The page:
In the Hibernate
we will very likely never see this idiom in business code in a normal application; fatal (system) exceptions should
always be caught
at the "top". In other words, the code that executes
entity manager calls (in the persistence layer) and the code that handles RuntimeException
(and usually can only clean up and exit) are in different layers. This can be a challenge to design yourself and you should use J2EE/EJB
container services whenever they are available.
If an JPA persistence layer runs in a non-managed environment, database connections are usually handled by Hibernate's pooling mechanism behind the scenes. The common entity manager and transaction handling idiom looks like this:
// Non-managed environment idiom
EntityManager em = emf.createEntityManager();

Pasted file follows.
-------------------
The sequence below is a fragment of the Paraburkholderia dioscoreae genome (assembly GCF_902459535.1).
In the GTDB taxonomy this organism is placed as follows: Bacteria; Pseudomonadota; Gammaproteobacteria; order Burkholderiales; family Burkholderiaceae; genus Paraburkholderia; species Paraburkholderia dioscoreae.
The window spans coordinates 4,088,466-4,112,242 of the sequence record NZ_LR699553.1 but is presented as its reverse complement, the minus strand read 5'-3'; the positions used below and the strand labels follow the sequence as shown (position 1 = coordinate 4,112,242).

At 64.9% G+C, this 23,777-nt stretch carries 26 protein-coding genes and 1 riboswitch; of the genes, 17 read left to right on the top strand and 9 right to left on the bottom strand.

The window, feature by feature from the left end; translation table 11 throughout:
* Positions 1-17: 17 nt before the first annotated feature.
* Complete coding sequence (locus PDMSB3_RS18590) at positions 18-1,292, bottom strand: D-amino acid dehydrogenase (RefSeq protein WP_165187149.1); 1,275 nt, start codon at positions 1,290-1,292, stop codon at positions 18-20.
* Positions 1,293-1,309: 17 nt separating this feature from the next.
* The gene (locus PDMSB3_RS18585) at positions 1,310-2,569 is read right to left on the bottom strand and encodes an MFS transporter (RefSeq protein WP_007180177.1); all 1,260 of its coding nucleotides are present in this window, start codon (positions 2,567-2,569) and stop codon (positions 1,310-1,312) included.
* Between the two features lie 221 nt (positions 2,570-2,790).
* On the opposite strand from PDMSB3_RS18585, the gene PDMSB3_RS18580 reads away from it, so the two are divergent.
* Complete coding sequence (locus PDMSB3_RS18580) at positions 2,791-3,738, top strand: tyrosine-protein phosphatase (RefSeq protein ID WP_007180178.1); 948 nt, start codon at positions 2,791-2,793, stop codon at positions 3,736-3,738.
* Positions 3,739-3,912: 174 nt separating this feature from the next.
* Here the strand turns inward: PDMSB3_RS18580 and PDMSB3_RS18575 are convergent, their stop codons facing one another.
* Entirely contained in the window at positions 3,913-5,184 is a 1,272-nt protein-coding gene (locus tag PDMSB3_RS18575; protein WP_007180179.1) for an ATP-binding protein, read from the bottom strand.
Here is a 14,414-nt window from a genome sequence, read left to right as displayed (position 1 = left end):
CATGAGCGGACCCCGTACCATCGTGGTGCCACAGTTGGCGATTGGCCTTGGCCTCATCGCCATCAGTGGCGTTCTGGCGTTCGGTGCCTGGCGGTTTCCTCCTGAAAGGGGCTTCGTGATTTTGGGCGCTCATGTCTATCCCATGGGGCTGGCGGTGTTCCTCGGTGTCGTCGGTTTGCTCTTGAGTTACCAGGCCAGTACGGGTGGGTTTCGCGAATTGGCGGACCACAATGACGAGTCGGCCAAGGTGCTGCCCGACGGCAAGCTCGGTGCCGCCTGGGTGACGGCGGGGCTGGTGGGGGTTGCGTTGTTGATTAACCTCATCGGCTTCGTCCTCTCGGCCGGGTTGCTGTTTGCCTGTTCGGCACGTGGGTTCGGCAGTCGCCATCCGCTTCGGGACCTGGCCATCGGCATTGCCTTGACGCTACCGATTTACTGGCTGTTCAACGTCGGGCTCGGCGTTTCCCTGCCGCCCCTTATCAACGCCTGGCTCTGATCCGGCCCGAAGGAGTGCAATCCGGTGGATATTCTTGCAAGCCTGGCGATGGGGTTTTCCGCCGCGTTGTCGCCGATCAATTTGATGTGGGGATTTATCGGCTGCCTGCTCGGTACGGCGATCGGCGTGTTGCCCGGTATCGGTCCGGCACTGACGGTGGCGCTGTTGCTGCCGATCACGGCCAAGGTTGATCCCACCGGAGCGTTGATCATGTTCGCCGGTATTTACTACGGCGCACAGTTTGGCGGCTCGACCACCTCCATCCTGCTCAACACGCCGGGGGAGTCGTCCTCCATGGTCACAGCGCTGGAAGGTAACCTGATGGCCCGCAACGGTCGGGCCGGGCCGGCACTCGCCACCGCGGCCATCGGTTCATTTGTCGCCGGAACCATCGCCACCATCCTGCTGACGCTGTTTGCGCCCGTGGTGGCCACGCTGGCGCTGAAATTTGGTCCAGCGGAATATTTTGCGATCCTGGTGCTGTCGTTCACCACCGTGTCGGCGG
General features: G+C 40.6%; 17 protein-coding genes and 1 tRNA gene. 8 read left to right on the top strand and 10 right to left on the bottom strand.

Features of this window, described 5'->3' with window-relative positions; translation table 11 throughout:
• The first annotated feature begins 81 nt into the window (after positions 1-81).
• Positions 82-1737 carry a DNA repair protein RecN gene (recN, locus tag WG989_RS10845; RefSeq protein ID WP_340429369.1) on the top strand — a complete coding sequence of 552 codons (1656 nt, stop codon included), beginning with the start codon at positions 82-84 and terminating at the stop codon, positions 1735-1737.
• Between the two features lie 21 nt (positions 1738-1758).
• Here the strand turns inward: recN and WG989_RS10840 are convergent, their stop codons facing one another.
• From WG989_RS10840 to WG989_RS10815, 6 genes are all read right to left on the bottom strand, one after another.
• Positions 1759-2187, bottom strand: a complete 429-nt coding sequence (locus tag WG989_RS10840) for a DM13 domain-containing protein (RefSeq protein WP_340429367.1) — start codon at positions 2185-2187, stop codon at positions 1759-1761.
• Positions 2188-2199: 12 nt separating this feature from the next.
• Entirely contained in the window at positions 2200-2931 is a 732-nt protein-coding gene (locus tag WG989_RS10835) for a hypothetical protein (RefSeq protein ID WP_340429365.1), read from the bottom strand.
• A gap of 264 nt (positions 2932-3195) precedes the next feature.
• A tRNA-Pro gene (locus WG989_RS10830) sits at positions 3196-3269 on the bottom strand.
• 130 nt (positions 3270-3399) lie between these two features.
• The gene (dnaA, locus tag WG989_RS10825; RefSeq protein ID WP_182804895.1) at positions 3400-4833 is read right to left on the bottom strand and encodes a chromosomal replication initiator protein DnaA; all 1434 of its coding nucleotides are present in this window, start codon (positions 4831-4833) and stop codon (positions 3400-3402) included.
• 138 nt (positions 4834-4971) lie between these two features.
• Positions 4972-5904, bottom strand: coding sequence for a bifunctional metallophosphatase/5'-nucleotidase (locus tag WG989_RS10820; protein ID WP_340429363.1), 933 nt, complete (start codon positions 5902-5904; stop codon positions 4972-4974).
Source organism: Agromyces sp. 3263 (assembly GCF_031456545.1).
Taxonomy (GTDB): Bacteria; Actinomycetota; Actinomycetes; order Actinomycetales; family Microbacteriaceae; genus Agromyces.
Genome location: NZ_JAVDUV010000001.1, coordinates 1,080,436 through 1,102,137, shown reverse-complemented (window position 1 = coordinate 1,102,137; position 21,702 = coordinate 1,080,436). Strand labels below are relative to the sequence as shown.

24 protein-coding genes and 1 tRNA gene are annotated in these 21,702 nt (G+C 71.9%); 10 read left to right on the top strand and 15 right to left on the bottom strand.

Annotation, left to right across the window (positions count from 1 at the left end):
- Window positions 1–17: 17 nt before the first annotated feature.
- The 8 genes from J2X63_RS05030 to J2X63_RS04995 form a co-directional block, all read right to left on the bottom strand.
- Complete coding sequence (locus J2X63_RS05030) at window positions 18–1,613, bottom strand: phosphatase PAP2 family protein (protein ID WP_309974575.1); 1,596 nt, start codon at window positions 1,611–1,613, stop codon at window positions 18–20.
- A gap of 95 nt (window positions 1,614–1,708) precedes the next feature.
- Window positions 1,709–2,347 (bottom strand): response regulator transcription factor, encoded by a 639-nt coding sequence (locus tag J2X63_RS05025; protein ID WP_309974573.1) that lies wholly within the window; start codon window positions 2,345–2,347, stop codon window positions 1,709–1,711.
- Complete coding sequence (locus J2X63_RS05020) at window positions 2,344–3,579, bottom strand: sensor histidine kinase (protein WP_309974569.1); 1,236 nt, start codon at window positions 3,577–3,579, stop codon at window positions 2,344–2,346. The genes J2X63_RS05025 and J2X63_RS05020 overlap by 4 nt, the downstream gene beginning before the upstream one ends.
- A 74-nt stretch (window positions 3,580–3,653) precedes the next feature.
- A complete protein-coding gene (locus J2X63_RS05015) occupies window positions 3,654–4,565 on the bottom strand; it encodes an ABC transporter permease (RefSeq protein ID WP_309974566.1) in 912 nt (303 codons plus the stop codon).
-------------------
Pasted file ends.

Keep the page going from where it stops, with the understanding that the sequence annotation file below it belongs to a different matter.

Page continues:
EntityTransaction tx = null;
tx = em.getTransaction();
// do some work
catch (RuntimeException e)
if ( tx != null && tx.isActive() ) tx.rollback();
throw e; // or display error message
You don't have to flush() the EntityManager explicitly - the call to commit() automatically triggers the synchronization.
A call to close() marks the end of an EntityManager. The main implication of close() is the release of resources - make sure you always close and never outside of guaranteed finally block.